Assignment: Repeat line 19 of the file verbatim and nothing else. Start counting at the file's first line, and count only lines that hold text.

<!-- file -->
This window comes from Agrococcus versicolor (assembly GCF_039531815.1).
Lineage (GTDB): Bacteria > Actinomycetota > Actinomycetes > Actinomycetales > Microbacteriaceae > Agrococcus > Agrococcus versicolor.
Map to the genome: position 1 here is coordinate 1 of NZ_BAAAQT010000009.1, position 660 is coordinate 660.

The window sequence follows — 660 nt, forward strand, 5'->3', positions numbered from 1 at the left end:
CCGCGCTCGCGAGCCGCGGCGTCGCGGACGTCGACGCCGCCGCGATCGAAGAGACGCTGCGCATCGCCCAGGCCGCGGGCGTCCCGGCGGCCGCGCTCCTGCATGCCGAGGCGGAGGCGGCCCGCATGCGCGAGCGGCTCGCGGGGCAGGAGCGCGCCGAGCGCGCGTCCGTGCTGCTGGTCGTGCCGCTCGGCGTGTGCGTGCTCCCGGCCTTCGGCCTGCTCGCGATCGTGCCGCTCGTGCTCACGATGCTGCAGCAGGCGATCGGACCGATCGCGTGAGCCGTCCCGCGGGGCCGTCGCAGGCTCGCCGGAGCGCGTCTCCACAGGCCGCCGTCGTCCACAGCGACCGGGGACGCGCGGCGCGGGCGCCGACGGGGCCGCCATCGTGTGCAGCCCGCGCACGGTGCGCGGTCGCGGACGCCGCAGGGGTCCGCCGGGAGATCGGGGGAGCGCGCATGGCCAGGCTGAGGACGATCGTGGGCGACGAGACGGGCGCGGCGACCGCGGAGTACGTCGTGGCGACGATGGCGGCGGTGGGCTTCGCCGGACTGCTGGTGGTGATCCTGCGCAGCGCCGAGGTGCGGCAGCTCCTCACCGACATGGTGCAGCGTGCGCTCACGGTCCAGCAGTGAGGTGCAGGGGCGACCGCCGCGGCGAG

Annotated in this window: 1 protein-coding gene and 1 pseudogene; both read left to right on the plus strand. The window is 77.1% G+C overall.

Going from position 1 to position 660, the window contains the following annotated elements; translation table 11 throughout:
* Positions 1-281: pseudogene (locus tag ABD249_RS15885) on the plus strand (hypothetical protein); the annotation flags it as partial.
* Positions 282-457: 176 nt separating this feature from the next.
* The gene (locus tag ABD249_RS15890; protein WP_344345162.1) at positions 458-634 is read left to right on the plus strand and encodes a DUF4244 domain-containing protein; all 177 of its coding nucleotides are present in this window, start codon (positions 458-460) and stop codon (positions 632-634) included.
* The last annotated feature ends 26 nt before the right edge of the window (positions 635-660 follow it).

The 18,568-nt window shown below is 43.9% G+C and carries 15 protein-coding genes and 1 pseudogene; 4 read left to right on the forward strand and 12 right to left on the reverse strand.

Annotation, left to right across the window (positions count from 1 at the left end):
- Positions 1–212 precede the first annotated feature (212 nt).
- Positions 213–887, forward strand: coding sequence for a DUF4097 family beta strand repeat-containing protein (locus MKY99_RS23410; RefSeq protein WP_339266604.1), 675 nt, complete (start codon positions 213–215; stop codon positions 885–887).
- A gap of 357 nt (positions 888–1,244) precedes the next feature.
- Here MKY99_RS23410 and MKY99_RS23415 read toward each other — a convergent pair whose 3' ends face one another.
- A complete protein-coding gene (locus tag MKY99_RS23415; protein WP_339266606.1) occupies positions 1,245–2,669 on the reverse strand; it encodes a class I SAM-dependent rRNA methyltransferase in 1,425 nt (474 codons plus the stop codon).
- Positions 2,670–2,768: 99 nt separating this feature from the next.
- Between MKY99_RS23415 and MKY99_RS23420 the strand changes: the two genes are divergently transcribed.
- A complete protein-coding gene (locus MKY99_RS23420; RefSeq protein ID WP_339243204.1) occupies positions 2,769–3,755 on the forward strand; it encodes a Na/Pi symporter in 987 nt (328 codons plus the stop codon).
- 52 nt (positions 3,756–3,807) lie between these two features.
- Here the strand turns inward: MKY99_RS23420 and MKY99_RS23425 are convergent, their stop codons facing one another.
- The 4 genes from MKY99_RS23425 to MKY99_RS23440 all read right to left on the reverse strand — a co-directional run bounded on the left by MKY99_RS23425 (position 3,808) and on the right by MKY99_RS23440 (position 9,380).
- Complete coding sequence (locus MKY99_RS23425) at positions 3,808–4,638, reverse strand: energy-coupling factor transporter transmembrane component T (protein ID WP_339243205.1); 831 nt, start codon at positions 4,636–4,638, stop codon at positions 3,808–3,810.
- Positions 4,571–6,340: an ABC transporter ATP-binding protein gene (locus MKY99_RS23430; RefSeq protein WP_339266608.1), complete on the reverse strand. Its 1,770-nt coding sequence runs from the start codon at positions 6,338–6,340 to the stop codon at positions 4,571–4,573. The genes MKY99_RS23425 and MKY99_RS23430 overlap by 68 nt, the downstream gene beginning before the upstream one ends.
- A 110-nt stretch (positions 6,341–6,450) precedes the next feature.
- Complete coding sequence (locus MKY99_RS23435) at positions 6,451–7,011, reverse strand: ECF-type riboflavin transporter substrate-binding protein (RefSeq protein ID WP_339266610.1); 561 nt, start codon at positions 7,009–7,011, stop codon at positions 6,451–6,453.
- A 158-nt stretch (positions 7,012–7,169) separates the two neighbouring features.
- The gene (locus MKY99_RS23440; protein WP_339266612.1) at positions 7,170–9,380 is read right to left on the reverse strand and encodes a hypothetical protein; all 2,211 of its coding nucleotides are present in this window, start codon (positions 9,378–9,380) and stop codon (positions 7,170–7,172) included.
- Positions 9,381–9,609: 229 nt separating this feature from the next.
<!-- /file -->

- Positions 2,670–2,768: 99 nt separating this feature from the next.